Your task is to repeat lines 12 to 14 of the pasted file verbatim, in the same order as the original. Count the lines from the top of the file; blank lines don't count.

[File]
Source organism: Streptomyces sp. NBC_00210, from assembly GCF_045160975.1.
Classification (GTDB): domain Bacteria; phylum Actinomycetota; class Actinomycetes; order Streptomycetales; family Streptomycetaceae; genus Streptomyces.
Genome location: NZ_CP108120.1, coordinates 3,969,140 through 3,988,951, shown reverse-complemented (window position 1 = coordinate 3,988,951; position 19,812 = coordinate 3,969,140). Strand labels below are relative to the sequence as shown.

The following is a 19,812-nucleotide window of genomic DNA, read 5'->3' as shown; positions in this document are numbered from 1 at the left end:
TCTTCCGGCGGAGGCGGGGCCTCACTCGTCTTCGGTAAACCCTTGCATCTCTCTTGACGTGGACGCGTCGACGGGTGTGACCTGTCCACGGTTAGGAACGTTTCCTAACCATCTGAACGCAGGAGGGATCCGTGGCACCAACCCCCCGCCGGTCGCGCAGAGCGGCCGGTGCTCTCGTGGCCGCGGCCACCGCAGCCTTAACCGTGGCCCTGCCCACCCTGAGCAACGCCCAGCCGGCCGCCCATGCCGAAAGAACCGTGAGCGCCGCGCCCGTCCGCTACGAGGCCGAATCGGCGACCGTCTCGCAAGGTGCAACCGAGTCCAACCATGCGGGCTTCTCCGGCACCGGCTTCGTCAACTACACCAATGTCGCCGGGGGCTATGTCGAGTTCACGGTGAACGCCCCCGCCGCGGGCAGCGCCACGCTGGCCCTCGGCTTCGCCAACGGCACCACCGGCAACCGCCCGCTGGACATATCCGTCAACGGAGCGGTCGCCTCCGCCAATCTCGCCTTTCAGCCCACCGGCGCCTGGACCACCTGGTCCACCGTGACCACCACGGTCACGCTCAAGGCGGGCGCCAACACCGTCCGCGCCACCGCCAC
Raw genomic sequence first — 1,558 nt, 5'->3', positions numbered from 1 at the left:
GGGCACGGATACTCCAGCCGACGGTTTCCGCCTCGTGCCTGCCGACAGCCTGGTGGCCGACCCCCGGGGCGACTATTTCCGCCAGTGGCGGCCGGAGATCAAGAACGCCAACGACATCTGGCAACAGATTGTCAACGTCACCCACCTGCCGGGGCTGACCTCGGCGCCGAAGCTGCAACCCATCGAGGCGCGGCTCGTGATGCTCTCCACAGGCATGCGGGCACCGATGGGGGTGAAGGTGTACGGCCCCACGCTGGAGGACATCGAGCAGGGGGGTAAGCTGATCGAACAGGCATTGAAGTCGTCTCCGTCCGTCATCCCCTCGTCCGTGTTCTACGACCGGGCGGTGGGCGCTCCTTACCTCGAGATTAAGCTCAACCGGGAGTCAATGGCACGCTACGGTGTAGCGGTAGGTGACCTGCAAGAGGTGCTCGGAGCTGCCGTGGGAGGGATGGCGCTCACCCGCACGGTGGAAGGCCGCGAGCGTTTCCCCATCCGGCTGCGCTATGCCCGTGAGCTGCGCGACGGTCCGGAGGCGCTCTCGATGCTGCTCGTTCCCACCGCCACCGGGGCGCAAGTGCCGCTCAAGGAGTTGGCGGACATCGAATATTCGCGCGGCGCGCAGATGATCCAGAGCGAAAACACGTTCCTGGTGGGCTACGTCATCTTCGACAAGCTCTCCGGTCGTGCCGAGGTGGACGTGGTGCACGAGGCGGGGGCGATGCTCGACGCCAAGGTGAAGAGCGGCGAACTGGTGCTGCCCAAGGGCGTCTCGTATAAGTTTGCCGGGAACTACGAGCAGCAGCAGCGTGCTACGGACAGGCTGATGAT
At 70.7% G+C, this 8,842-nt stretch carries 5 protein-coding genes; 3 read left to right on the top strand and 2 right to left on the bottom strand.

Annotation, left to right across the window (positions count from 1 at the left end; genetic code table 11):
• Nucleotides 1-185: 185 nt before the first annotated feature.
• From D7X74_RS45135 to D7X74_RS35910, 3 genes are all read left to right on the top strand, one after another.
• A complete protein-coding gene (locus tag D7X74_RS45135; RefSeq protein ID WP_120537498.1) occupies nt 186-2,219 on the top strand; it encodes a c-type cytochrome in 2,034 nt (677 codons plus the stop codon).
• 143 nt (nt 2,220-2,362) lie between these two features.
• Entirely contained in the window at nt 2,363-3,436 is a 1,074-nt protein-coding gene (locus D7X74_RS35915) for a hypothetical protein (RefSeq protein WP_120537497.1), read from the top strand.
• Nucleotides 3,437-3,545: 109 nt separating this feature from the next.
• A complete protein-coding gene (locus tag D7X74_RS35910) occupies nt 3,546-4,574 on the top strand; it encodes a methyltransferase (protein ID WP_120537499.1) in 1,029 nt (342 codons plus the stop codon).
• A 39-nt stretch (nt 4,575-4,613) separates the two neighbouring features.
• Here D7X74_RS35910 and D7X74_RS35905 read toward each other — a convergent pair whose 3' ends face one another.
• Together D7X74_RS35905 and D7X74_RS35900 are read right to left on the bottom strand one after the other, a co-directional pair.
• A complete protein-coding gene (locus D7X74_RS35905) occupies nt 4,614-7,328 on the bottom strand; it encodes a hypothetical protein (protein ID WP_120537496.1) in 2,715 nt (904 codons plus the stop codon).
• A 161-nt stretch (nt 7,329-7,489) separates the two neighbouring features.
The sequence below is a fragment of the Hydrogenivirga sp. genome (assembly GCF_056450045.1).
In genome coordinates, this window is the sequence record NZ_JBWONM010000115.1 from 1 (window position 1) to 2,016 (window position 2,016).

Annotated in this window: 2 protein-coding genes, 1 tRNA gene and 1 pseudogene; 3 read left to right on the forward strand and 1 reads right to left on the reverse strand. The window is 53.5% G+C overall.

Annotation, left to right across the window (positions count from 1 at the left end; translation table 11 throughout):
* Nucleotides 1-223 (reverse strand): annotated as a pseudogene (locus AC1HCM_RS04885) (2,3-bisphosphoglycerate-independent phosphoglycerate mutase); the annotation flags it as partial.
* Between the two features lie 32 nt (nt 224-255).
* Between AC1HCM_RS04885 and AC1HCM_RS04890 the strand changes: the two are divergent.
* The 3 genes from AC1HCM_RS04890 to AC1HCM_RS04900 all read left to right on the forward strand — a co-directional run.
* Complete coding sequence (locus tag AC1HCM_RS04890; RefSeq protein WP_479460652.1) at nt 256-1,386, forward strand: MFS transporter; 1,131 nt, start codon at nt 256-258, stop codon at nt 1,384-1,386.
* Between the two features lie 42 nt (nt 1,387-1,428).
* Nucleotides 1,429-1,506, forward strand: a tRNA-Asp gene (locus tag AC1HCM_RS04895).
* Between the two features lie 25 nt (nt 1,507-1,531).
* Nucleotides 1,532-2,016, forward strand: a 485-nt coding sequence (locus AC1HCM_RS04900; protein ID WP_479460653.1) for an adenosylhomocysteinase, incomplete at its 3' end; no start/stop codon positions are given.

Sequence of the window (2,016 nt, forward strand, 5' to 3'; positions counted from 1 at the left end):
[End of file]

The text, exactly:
• A complete protein-coding gene (locus tag D7X74_RS45135; RefSeq protein ID WP_120537498.1) occupies nt 186-2,219 on the top strand; it encodes a c-type cytochrome in 2,034 nt (677 codons plus the stop codon).
• 143 nt (nt 2,220-2,362) lie between these two features.
• Entirely contained in the window at nt 2,363-3,436 is a 1,074-nt protein-coding gene (locus D7X74_RS35915) for a hypothetical protein (RefSeq protein WP_120537497.1), read from the top strand.